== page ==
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Old 06-30-2009, 04:00 PM   #1
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Default If You're Aggressive, Your Dog Will Be Too

If You're Aggressive, Your Dog Will Be Too, Says Veterinary Study

Science News If You're Aggressive, Your Dog Will Be Too, Says Veterinary Study
ScienceDaily (Feb. 18, 2009) — In a new, year-long University of Pennsylvania survey of dog owners who use confrontational or aversive methods to train aggressive pets, veterinary researchers have found that most of these animals will continue to be aggressive unless training techniques are modified.



The study, published in the current issue of Applied Animal Behavior Science, also showed that using non-aversive or neutral training methods such as additional exercise or rewards elicited very few aggressive responses.

“Nationwide, the No. 1 reason why dog owners take their pet to a veterinary behaviorist is to manage aggressive behavior,” Meghan E. Herron, lead author of the study, said. “Our study demonstrated that many confrontational training methods, whether staring down dogs, striking them or intimidating them with physical manipulation does little to correct improper behavior and can elicit aggressive responses.”

The team from the School of Veterinary Medicine at Penn suggest that primary-care veterinarians advise owners of the risks associated with such training methods and provide guidance and resources for safe management of behavior problems. Herron, Frances S. Shofer and Ilana R. Reisner, veterinarians with the Department of Clinical Studies at Penn Vet, produced a 30-item survey for dog owners who made behavioral service appointments at Penn Vet. In the questionnaire, dog owners were asked how they had previously treated aggressive behavior, whether there was a positive, negative or neutral effect on the dogs’ behavior and whether aggressive responses resulted from the method they used. Owners were also asked where they learned of the training technique they employed.

Of the 140 surveys completed, the most frequently listed recommendation sources were “self” and “trainers.” Several confrontational methods such as “hit or kick dog for undesirable behavior” (43 percent), “growl at dog” (41 percent), “physically force the release of an item from a dog's mouth” (39 percent), “alpha roll”physically -- rolling the dog onto its back and holding it (31 percent), “stare at or stare down” (30 percent), “dominance down” —- physically forcing the dog down onto its side (29 percent) and “grab dog by jowls and shake” (26 percent) elicited an aggressive response from at least 25 percent of the dogs on which they were attempted. In addition, dogs brought to the hospital for aggressive behavior towards familiar people were more likely to respond aggressively to some confrontational techniques than dogs brought in for other behavioral reasons.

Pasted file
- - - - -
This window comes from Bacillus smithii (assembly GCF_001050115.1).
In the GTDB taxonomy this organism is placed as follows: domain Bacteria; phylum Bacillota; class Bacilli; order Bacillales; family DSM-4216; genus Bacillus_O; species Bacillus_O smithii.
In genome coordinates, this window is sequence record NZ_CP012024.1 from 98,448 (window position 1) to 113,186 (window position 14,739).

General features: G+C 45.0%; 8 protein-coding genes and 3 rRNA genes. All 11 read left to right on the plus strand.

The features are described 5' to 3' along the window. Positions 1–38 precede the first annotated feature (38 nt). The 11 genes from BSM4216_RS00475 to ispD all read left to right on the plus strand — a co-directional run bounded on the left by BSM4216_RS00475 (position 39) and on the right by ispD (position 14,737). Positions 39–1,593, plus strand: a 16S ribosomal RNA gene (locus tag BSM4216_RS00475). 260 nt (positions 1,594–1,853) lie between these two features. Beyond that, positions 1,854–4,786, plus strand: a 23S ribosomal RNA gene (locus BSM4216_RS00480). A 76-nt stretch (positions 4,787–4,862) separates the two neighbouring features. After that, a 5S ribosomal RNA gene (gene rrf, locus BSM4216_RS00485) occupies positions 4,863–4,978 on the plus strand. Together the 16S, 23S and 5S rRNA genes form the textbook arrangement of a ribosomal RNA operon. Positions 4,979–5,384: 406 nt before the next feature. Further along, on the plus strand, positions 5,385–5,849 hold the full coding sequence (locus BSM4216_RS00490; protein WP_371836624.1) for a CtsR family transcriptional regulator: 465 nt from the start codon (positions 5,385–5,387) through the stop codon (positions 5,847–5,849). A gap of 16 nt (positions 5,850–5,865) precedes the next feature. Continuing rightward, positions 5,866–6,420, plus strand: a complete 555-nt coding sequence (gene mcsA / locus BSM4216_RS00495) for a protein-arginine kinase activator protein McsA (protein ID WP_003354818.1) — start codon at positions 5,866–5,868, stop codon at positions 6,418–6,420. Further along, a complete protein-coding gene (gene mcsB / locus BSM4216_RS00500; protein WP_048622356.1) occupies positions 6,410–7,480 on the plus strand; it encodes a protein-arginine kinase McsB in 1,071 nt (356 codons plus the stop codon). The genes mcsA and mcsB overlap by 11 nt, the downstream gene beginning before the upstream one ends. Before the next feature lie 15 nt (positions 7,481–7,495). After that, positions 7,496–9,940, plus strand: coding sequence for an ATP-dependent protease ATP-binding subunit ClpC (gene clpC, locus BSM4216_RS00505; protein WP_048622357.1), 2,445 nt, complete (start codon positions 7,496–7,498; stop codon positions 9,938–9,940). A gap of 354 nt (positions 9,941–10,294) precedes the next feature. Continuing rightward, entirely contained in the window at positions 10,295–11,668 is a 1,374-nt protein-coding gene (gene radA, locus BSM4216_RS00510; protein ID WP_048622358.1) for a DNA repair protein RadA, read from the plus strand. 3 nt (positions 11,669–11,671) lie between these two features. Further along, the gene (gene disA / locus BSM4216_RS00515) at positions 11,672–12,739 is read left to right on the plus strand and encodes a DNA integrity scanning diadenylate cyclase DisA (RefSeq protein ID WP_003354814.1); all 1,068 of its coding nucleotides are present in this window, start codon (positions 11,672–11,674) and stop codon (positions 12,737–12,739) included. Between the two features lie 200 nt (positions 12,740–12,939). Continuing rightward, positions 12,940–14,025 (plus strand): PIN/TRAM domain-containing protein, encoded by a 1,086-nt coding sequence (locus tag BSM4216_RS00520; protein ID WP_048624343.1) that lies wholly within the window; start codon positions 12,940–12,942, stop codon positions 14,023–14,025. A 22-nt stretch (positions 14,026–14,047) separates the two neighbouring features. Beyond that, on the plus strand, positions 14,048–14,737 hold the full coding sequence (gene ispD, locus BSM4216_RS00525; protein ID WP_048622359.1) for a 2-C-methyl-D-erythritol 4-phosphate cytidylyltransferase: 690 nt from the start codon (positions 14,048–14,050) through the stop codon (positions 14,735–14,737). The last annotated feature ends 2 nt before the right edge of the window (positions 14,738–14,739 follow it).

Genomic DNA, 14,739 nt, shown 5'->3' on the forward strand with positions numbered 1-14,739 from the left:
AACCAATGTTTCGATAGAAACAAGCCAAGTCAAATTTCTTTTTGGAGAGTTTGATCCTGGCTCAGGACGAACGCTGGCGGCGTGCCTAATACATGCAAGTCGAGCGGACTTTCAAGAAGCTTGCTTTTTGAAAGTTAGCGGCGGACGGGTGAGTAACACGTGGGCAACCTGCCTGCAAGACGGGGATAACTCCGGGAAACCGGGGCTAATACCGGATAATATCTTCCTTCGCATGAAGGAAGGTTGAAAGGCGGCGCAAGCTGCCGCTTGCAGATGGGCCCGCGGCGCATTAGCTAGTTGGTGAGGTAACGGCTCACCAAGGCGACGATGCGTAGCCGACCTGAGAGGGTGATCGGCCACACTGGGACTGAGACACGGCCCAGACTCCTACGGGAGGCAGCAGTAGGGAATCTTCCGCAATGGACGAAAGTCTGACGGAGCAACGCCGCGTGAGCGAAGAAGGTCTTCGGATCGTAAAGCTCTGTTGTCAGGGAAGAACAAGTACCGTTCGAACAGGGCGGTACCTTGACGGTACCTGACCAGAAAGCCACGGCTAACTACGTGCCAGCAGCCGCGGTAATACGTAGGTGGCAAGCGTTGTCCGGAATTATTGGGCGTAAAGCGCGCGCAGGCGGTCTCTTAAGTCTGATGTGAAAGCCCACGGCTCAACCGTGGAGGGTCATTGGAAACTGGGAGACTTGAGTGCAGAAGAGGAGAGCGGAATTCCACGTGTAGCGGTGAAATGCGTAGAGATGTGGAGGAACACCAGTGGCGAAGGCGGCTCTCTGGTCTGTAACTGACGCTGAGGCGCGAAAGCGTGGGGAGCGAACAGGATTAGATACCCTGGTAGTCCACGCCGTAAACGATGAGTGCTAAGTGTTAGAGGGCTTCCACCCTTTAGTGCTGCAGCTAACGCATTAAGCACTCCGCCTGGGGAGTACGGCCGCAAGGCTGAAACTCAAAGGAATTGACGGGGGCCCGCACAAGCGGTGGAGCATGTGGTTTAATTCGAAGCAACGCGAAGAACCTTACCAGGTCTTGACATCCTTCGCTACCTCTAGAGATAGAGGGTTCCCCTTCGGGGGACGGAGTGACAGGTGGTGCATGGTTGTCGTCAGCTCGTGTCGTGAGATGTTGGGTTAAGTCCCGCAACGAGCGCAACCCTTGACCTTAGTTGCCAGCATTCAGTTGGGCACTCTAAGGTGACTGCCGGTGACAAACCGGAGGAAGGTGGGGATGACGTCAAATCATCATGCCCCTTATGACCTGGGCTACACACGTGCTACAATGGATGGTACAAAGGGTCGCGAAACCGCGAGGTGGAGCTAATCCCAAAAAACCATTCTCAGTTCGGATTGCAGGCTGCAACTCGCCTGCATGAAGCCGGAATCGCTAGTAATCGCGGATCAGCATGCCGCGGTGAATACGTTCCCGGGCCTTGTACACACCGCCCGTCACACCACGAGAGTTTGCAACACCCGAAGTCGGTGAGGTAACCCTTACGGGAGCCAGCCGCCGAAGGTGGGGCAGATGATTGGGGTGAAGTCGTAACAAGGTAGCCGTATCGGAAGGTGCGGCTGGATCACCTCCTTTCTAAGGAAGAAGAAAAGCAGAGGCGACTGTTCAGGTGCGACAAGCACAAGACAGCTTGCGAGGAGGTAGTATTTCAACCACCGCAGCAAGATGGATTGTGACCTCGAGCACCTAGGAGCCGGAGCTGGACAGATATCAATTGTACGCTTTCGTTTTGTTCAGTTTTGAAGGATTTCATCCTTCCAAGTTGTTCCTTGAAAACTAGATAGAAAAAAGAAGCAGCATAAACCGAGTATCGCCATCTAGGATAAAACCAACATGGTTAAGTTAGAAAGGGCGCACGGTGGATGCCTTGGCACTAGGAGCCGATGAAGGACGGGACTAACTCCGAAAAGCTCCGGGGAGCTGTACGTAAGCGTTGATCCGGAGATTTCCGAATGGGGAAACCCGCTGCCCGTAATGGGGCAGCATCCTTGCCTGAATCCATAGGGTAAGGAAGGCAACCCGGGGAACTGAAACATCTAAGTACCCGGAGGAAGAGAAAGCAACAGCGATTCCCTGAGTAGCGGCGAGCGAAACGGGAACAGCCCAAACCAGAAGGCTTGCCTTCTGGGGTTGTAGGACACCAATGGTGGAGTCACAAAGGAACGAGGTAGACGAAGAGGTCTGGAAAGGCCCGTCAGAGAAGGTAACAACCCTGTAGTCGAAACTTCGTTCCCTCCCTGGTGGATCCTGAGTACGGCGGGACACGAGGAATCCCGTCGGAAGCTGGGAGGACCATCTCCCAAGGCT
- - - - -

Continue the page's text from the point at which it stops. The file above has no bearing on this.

“This study highlights the risk of dominance-based training, which has been made popular by TV, books and punishment-based training advocates,”Herron said. “These techniques are fear-eliciting and may lead to owner-directed aggression.”

Prior to seeking the counsel of a veterinary behaviorist, many dog owners attempt behavior-modification techniques suggested by a variety of sources. Recommendations often include the aversive-training techniques listed in the survey, all of which may provoke fearful or defensively aggressive behavior. Their common use may have grown from the idea that canine aggression is rooted in the need for social dominance or to a lack of dominance displayed by the owner. Advocates of this theory therefore suggest owners establish an “alpha” or pack-leader role.